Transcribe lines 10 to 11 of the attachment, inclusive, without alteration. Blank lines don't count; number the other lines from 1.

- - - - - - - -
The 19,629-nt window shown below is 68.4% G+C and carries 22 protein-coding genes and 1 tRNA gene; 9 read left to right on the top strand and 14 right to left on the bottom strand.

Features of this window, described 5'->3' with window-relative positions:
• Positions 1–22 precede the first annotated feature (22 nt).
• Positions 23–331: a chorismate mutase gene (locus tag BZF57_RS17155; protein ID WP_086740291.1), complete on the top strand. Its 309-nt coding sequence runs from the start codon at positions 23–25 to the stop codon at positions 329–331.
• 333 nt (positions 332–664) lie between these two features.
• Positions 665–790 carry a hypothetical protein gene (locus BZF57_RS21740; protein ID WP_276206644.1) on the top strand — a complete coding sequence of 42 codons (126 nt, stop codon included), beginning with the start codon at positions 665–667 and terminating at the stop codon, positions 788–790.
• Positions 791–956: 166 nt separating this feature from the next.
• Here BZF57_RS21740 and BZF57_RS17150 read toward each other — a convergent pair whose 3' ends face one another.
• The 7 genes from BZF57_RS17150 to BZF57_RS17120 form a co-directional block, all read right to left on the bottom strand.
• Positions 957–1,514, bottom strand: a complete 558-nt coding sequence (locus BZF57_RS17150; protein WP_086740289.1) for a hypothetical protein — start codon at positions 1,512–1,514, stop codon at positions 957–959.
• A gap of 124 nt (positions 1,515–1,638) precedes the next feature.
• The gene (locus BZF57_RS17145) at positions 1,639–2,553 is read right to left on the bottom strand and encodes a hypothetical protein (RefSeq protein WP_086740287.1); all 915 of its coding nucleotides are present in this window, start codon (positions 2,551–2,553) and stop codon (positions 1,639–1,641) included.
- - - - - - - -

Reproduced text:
• Positions 957–1,514, bottom strand: a complete 558-nt coding sequence (locus BZF57_RS17150; protein WP_086740289.1) for a hypothetical protein — start codon at positions 1,512–1,514, stop codon at positions 957–959.
• A gap of 124 nt (positions 1,515–1,638) precedes the next feature.